Throughout this, we are told constantly to persevere. Persevere, even when Omicron surged and the possibility of returning to quarantine a second time wearied us in a way nothing else could. We’re almost there, we are reminded. It could be worse. At least we’re living in America.
Where does the model of optimism come from? In history, maybe. I look back at the ancestry of this nation and I think of resilience, I think of the American Dream. Perhaps it started in the eyes of those immigrants, flocking to eastern shores and hoping for a glimpse of the Statue of Liberty.
Upon interpreting the works of Alexander de Tocqueville, a French observer of the United States in the 19th century, Irish philosopher Charles Handy wrote: “Anyone visiting America from Europe cannot fail to be struck by the energy, enthusiasm, and confidence in their country’s future that he or she will meet among ordinary Americans….Most Americans seem to believe that the future can be better and that they are responsible for doing their best to make it that way.”
But what is the future? the cynicism of Gen Z cries out, defiant. These sentiments feel like beautiful antiquity, an outdated ideal of confidence that eludes us. Freedom feels like a slap in the face now, when high school protestors proudly flaunt mask choice.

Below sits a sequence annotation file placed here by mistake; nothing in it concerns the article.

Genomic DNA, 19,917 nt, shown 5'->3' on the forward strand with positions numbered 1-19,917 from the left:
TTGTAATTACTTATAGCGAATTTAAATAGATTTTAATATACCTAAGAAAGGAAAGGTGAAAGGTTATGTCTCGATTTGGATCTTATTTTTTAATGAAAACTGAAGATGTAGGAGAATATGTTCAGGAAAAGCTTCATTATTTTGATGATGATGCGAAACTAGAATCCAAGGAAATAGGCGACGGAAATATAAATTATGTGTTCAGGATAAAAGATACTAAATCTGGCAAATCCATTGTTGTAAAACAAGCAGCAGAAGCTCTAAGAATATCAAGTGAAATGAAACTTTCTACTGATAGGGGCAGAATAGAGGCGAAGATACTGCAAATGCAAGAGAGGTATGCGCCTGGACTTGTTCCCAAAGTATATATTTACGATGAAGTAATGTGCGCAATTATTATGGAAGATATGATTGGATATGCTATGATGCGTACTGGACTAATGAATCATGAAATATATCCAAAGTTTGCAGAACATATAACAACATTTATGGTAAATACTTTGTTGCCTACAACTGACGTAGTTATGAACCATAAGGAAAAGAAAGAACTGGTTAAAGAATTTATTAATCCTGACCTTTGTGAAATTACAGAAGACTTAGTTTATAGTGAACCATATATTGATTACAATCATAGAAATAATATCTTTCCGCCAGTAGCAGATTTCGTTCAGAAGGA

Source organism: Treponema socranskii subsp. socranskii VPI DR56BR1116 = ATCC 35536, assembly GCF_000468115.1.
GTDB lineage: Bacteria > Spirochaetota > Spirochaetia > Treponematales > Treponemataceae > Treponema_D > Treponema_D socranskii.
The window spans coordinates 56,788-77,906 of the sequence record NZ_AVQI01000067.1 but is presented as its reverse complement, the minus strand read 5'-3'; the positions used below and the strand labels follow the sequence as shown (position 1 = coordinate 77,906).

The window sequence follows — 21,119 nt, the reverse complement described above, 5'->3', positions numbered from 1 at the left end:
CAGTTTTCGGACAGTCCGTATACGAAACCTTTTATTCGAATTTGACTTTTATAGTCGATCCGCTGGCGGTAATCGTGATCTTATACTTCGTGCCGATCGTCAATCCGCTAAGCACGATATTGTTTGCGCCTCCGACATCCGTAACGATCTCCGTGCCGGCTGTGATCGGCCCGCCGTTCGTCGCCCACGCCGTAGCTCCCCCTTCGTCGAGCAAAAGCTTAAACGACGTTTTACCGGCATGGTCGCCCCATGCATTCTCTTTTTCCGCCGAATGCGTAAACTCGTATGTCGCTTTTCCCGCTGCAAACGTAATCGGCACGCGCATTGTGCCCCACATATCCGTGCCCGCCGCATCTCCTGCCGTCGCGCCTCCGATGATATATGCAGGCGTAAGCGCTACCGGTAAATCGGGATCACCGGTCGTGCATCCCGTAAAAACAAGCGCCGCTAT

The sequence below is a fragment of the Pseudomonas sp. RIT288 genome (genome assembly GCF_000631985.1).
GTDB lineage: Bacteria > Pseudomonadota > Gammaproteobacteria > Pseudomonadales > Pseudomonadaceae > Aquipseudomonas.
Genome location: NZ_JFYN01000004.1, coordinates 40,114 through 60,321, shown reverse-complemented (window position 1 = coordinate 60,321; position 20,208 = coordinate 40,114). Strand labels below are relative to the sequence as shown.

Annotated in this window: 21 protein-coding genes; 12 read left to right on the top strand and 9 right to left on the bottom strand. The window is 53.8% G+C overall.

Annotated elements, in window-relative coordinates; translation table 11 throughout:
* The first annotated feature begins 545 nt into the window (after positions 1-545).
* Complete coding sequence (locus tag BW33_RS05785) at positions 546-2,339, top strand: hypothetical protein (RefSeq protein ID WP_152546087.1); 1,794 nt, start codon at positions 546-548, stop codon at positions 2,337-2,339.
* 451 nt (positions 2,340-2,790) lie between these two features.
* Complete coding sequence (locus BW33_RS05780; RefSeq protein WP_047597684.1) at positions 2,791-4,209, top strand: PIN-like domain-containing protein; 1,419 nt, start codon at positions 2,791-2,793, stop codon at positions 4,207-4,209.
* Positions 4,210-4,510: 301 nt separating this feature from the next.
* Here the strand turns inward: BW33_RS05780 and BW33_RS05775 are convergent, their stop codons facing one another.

All around us, we witness freedom, the love of the word, twisted into a fight for selfish and privileged liberties. The world is crumbling around you, and, by the way, you’re also unpatriotic. You’re just young and soft and naive. But you also want to help, heal — even if it comes from a wildly simplified infographic from behind a screen.
Gen Z has a peculiar relationship with social media and technology — we’re deemed true “digital natives.” We’re labeled an “influential demographic” due to this keen interest in technology, a saturation of global culture and virtual reality into everyday realities.
I’m carpooling home with a friend, and we’re mulling over social movements that were embraced with such fury, and then suddenly discarded. What’s happening with anti-Asian hate protests now? he wonders, speaking of the woman who’d been stabbed to death in New York City. He talks about how, during the pandemic, entire humanitarian crusades by our peers were carried out via Instagram infographics.
“You almost feel bad if you don’t have an opinion on literally everything,” he says.
Maybe it’s the guilt of scrolling past. Maybe it’s the inner obligation of being given a platform. We skirt around the issue of morality: how being a humanitarian has become a way of satiating some inner guilt and conflict, how a temporary post that’ll be deleted in a week is just a way of telling yourself that you’re doing the best you can to make a difference.
“Let’s manufacture a giant Band-Aid and slap it over the universe,” he continues. “Let’s send President Biden a Change.org button that’ll end institutionalized racism upon his signing.”
“Sounds like a plan,” I say. “When should we implement it?”
We smile. The talk, our listless dreaming, lessens our anxiety somewhat. In the cupholder, his phone buzzes and we both turn to look at the notification that pops up there. We stare at each for a long beat, gravity tying us heavily down, even when the light turns green and someone honks.
Kyiv had just been bombed.